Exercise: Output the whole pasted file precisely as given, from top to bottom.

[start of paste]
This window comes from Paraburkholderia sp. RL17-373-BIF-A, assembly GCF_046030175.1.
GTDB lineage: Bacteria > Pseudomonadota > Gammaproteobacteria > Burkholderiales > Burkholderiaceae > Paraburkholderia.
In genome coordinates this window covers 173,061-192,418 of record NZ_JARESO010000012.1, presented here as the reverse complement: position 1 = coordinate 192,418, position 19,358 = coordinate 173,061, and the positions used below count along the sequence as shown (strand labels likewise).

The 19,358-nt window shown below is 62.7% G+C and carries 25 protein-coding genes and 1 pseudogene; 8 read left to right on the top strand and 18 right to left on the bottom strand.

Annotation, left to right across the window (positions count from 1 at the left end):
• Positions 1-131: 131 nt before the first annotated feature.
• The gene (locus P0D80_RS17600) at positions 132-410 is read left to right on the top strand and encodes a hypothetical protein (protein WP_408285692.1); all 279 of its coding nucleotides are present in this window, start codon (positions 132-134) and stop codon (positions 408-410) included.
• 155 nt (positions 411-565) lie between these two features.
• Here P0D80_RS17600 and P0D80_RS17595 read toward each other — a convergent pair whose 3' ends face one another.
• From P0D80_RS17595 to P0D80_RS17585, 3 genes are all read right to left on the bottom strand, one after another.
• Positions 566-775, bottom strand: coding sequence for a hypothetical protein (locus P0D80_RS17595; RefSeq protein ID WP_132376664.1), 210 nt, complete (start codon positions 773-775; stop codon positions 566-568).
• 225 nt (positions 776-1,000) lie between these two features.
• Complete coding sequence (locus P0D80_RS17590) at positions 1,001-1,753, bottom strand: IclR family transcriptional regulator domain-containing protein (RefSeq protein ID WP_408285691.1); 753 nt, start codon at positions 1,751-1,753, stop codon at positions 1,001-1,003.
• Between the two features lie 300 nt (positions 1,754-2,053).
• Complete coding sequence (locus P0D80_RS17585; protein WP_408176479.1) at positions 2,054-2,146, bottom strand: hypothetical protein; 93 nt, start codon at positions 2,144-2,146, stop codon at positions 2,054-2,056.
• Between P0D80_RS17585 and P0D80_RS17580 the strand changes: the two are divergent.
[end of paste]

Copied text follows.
This window comes from Paraburkholderia sp. RL17-373-BIF-A, assembly GCF_046030175.1.
GTDB lineage: Bacteria > Pseudomonadota > Gammaproteobacteria > Burkholderiales > Burkholderiaceae > Paraburkholderia.
In genome coordinates this window covers 173,061-192,418 of record NZ_JARESO010000012.1, presented here as the reverse complement: position 1 = coordinate 192,418, position 19,358 = coordinate 173,061, and the positions used below count along the sequence as shown (strand labels likewise).

The 19,358-nt window shown below is 62.7% G+C and carries 25 protein-coding genes and 1 pseudogene; 8 read left to right on the top strand and 18 right to left on the bottom strand.

Annotation, left to right across the window (positions count from 1 at the left end):
• Positions 1-131: 131 nt before the first annotated feature.
• The gene (locus P0D80_RS17600) at positions 132-410 is read left to right on the top strand and encodes a hypothetical protein (protein WP_408285692.1); all 279 of its coding nucleotides are present in this window, start codon (positions 132-134) and stop codon (positions 408-410) included.
• 155 nt (positions 411-565) lie between these two features.
• Here P0D80_RS17600 and P0D80_RS17595 read toward each other — a convergent pair whose 3' ends face one another.
• From P0D80_RS17595 to P0D80_RS17585, 3 genes are all read right to left on the bottom strand, one after another.
• Positions 566-775, bottom strand: coding sequence for a hypothetical protein (locus P0D80_RS17595; RefSeq protein ID WP_132376664.1), 210 nt, complete (start codon positions 773-775; stop codon positions 566-568).
• 225 nt (positions 776-1,000) lie between these two features.
• Complete coding sequence (locus P0D80_RS17590) at positions 1,001-1,753, bottom strand: IclR family transcriptional regulator domain-containing protein (RefSeq protein ID WP_408285691.1); 753 nt, start codon at positions 1,751-1,753, stop codon at positions 1,001-1,003.
• Between the two features lie 300 nt (positions 1,754-2,053).
• Complete coding sequence (locus P0D80_RS17585; protein WP_408176479.1) at positions 2,054-2,146, bottom strand: hypothetical protein; 93 nt, start codon at positions 2,144-2,146, stop codon at positions 2,054-2,056.
• Between P0D80_RS17585 and P0D80_RS17580 the strand changes: the two are divergent.